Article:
[NOTE: Same tax parcel # as 500 Westlake Ave. N]
See 333 Westlake Ave N. [Pande Cameron Building – Durant-Star Co./Dunn Motors Showroom] for Westlake Avenue N. – Historic Context Statement.
A blacksmith shop was originally located on this site. The subject building was originally designed for and used as a Rhodes Bros. Co. warehouse, constructed in 1919. It was designed by Seattle architect Victor W. Voorhees and identified as project #2757 [per DPD Microfilm Library records]. Permit records and Seattle Times (4-27-19, pg.100) coverage indicate that it was constructed for $50,000 with equipment including a 10-ton electric freight elevator. It was described as a three story warehouse measuring 50ft x 100ft with a basement level and a concrete, mill construction and heavy timber trestle structural system.
Rhodes Bros. Co. was a Tacoma-based department store company. It was initially established in 1892 as a coffee shop in downtown Tacoma by Albert, William, Henry and Charles Rhodes. The store greatly expanded through the years and included a tea room, a branch library and a separate budget store. At one time there were signs on highways in Washington that said, "All roads lead to Rhodes," giving the number of miles to the Rhodes store in Tacoma. Albert Rhodes left Rhodes Brothers in 1907 and moved to Seattle, where he established a separate Seattle-based enterprise known as the Rhodes Department Store. By 1926 it anchored the corner of Second Avenue and Union Streets in the downtown retail core. During the 1910s the Rhodes Bros. Co. established a “ten-cent” budget store located at 1311-1315 2nd Ave. near other similar businesses (F.W. Woolworth Co. and the S.H. Kress & Co.).
The Rhodes Bros. Co. warehouse was remodeled (designed by Naramore, Bain, Brady & Johanson) in 1945 in order to serve as the initial location of showrooms, offices and warehouse for Radio, Television and Appliance Co. wholesale distributors. A major addition to this business enterprise was made in 1947 – see 500 Westlake Ave. – and an expanded showroom and warehouse complex was created, which was designed by Bain, Overturf, Turner & Associates.
Philco was founded in 1892 as Helios Electric Company. From its inception until 1904, the company manufactured carbon-arc lamps. As this line of business slowly foundered over the last decade of the 19th century, the firm experienced increasingly difficult times. As the Philadelphia Storage Battery Company, in 1906 it began making batteries for electric vehicles. They later supplied home charging batteries to the infant radio industry. The Philco brand name appeared in 1919. From 1920 to 1927, all radios were powered by storage batteries which were fairly expensive and often messy in the home. In the early 1920s, Philco made storage batteries, "socket power" battery eliminator units, and battery chargers. With the invention of the rectifier tube, this made it practical to power radios by electrical outlets. In 1928, Philco decided to get into the booming radio business. They followed other radio makers such as Atwater-Kent, Zenith, RCA into the battery-powered radio business. By 1930, they were selling more radios than any other maker, a position they held for more than 20 years.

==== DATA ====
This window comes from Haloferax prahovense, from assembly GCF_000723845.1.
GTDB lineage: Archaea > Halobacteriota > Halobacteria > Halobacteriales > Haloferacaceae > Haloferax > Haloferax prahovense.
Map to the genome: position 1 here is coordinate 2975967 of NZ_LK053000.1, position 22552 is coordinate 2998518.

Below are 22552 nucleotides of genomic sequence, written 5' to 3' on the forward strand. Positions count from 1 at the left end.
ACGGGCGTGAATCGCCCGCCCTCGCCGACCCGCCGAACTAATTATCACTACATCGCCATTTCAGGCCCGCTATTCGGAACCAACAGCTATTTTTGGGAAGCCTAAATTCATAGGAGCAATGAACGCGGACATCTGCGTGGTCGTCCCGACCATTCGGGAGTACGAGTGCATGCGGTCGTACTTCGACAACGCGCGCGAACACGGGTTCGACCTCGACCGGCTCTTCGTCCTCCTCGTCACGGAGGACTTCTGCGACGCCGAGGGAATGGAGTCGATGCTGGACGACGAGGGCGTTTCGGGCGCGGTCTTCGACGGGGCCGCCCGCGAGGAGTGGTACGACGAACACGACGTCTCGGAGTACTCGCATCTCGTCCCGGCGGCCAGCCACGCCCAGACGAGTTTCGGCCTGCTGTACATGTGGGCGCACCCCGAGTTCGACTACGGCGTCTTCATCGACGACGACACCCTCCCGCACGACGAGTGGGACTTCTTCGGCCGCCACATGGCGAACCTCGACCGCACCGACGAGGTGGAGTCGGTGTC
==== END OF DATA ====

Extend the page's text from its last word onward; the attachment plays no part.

Philco began marketing car radios in 1930 and later expanded into other areas including air conditioners (1938), refrigerators (1939), home freezers (1946), consumer televisions (1947), electric ranges (1949), home laundry washers and dryers (1954), and home entertainment products. Their first consumer television set, the 1948 table Model 48-1000, had a 10 inch screen and sold for $395. By 1954, Philco had led the radio industry in volume sales for 24 straight years, selling over 30 million radios.
In 1943, established Seattle architects Floyd Naramore, William Bain Sr. (1896-1985), Clifton Brady and Perry Johanson formed a partnership, Naramore, Bain Brady and Johanson, known informally as "The Combine" (predecessor to today's NBBJ) that continued to operate after the end of WWII. Bain’s work at "The Combine" included client contact and project management for such projects as the Federal Reserve Branch Bank (1947-50), Boeing Pre-Flight Facilities in Renton and Moses Lake (1956-58), the Scottish Rite Temple (1958-62), and the First Presbyterian Church, Seattle (1965-70). In 1946, Bain formed a partnership with Harrison Overturf and Edwin Turner, which evolved to become Bain, Overturf & Turner and later Bain & Overturf - after Turner withdrew in 1950. This secondary partnership continued until 1970 and enabled Bain to maintain a residential practice separate from the Naramore, Bain, Brady & Johanson partnership.
Edwin Thurlow Turner (June 13, 1905-October 13, 1979) was born and raised in Great Bend, Kansas and earned a B.Arch. at the University of Washington in 1929. He was employed by Harry T. Whittaker, Victoria, B.C., 1929-32; by George Wellington Stoddard, Seattle, 1934-35; by William J. Bain, Sr., Seattle, 1935-42 prior to becoming a partner in Bain, Overturf, Turner & Associates, 1946-50. He is known to have designed Magnolia Presbyterian Church, Seattle (1948), Kappa Alpha Theta House, Seattle (1949), Irving S. Smith residence, Seattle (1950) during that partnership and appears to have played an important role in the Philco Building project. Turner was later employed as an architect for the General Services Administration, Seattle, 1960-70.